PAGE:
Movie Review: DEVIL'S GATE

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When a local North Dakota woman and her son go missing, the husband is the main suspect. An outside FBI agent teams up with a small town cop to try and crack the case in the small town of Devil's Gate, and hence, the title of our film. 

I don't want to spoil the plot twist of the movie, although, I promise if you've seen a horror movie before, you'll see it coming from a mile away. The film follows no nonsense Special Agent Daria Francis, played by Amanda Schull, and her assigned partner Colt Salter, the always affable Shawn Ashmore, who are involved in a missing persons case in a very small poor farm community in the plains of North Dakota. When Francis and Salter get everything but confirmation that the husband is a reason for concern, Jackson Pritchard played by Milo Ventimiglia, they head out to his property to question him. From there, things get weird. Some classic genre tropes start hitting right and left, cell phones bricked out and car batteries dying, and the Pritchard farmhouse has a padlocked door to the basement and traps surrounding the place. Things certainly aren't right, that's for sure.

Although it may have the best of intentions, nothing quite sticks with the film. The story is fine enough, although it's something we have seen in a multitude of mediums, and oft told much better than this. A lot of different themes are looked at, fanatical religiousness and redeption, but none of these really lead anywhere. Sure, they're touched upon, and even have some follow up but almost no resolution is ever really decided upon. Francis and Pritchard both have a solid amount of backstory but you'll end up wondering, "does it really matter?" 

 (L-R): Bridget Regan, Shawn Ashmore, Amanda Schull in DEVIL'S GATE

(L-R): Bridget Regan, Shawn Ashmore, Amanda Schull in DEVIL'S GATE

Worst of all is that outside of Ashmore, the acting is tonally whacky. It's not bad, at all, Schull and Ventimiglia are both talented actors and that's obvious. Ventimiglia, in particular, chews scenery in a mighty fashion and overacts his little heart out. Schull, on the other hand, can come off as very robotic. It's a decision that was made but it's not fitting of the arc of her character. Ashmore is his likable self though and plays the "aw shucks" local policeman warmly, and "Star Trek: The Next Generation"'s Jonathan Frakes has a pleasant cameo as the sheriff.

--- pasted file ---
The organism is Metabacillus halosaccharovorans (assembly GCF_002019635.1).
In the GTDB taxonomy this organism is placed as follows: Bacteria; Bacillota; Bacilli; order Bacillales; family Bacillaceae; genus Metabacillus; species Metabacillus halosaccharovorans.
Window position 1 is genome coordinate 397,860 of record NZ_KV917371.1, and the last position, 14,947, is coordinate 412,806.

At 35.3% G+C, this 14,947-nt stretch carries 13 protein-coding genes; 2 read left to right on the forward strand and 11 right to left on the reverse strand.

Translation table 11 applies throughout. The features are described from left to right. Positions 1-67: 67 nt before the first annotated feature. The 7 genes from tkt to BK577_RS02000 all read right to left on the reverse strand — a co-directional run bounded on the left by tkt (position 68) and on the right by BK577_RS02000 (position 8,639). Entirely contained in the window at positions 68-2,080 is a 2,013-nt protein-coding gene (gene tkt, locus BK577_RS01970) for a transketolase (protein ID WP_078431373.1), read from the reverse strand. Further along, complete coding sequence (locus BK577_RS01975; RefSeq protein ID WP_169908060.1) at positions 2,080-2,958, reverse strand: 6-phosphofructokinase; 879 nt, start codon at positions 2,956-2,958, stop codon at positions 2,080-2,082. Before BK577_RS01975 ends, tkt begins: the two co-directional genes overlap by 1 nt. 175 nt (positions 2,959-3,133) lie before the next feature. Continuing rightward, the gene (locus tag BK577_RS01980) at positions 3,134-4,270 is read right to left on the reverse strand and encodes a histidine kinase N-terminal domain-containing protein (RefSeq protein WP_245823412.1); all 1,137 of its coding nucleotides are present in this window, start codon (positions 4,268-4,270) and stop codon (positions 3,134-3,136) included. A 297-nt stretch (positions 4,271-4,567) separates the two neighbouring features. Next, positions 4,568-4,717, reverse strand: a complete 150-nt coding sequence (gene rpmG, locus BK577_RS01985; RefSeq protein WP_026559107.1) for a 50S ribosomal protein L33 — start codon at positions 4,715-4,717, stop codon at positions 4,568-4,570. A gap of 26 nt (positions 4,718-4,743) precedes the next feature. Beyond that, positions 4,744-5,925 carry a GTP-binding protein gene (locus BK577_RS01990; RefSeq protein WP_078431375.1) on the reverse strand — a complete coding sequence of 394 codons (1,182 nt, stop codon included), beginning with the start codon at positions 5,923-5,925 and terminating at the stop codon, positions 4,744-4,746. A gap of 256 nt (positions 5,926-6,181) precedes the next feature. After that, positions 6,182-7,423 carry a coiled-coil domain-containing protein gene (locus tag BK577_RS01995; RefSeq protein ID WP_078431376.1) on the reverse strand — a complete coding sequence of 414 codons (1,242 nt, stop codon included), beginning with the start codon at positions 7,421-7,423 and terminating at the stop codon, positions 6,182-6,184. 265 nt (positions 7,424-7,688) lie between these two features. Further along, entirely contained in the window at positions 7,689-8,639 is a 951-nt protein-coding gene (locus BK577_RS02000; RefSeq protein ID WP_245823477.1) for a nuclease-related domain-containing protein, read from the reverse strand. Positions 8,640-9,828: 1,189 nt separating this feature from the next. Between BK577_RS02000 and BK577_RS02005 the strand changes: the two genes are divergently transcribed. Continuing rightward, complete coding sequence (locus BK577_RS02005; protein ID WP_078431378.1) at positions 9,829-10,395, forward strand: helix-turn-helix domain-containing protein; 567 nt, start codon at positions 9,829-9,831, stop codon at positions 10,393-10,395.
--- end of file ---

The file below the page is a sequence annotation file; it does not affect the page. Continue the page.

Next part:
Perhaps the most frustrating thing about DEVIL'S GATE is how much they telegraph along the way. Some neat ideas are presented but you'll see them coming from so far away that by the time it actually comes to fruition you end up rolling your eyes rather than appreciating the story. Director Clay Staub does a fine job at actually directing, the movie looks great and is shot well, but his double duty as screenwriter leaves a lot to be desired. I'll spoil only one thing, some creatures do exist, and for an IFC independent flick, they're pretty cool looking, If you're a die hard fan of horror, you can do a lot worse than DEVIL'S GATE, but it's not going to offer anything unique, instead just a retelling of a dozen other movies in the same vein with a slick production and sound quality. 

Ryan Larson

DEVIL'S GATE is now available to watch in select theaters, VOD, and digital platforms in the U.S. from IFC Midnight